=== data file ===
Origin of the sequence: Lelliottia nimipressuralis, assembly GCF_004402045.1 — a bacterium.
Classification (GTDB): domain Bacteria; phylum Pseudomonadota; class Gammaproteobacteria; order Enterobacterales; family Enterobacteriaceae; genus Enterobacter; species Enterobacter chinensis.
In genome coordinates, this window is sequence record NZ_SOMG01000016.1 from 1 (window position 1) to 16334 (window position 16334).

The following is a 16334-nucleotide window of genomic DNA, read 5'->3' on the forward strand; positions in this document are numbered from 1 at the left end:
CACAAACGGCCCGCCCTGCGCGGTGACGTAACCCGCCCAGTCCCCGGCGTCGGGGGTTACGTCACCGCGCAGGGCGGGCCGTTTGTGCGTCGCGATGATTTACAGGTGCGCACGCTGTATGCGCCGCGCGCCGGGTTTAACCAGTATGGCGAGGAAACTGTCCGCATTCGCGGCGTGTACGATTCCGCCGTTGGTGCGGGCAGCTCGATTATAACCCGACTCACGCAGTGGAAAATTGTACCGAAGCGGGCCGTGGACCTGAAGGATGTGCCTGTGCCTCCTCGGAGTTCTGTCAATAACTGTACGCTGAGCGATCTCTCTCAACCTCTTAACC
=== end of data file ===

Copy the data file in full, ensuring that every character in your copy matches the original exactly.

Origin of the sequence: Lelliottia nimipressuralis, assembly GCF_004402045.1 — a bacterium.
Classification (GTDB): domain Bacteria; phylum Pseudomonadota; class Gammaproteobacteria; order Enterobacterales; family Enterobacteriaceae; genus Enterobacter; species Enterobacter chinensis.
In genome coordinates, this window is sequence record NZ_SOMG01000016.1 from 1 (window position 1) to 16334 (window position 16334).

The following is a 16334-nucleotide window of genomic DNA, read 5'->3' on the forward strand; positions in this document are numbered from 1 at the left end:
CACAAACGGCCCGCCCTGCGCGGTGACGTAACCCGCCCAGTCCCCGGCGTCGGGGGTTACGTCACCGCGCAGGGCGGGCCGTTTGTGCGTCGCGATGATTTACAGGTGCGCACGCTGTATGCGCCGCGCGCCGGGTTTAACCAGTATGGCGAGGAAACTGTCCGCATTCGCGGCGTGTACGATTCCGCCGTTGGTGCGGGCAGCTCGATTATAACCCGACTCACGCAGTGGAAAATTGTACCGAAGCGGGCCGTGGACCTGAAGGATGTGCCTGTGCCTCCTCGGAGTTCTGTCAATAACTGTACGCTGAGCGATCTCTCTCAACCTCTTAACC